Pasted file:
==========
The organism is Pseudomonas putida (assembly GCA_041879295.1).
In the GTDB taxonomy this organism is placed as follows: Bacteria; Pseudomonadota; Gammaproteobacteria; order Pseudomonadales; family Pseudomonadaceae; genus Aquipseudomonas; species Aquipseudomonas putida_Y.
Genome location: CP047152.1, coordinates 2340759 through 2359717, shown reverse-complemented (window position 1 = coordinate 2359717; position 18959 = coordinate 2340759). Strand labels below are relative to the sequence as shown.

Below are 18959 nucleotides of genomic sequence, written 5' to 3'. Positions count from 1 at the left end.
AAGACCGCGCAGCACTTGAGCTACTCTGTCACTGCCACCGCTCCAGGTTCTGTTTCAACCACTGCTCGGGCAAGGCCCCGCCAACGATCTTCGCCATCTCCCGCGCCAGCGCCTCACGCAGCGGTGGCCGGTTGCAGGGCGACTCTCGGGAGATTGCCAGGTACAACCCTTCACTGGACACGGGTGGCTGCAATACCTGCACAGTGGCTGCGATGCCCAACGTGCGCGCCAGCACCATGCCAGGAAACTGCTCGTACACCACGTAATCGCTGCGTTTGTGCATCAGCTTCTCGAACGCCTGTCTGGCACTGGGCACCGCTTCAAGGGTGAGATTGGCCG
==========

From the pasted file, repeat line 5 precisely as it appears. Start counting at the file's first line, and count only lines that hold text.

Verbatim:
AAGACCGCGCAGCACTTGAGCTACTCTGTCACTGCCACCGCTCCAGGTTCTGTTTCAACCACTGCTCGGGCAAGGCCCCGCCAACGATCTTCGCCATCTCCCGCGCCAGCGCCTCACGCAGCGGTGGCCGGTTGCAGGGCGACTCTCGGGAGATTGCCAGGTACAACCCTTCACTGGACACGGGTGGCTGCAATACCTGCACAGTGGCTGCGATGCCCAACGTGCGCGCCAGCACCATGCCAGGAAACTGCTCGTACACCACGTAATCGCTGCGTTTGTGCATCAGCTTCTCGAACGCCTGTCTGGCACTGGGCACCGCTTCAAGGGTGAGATTGGCCG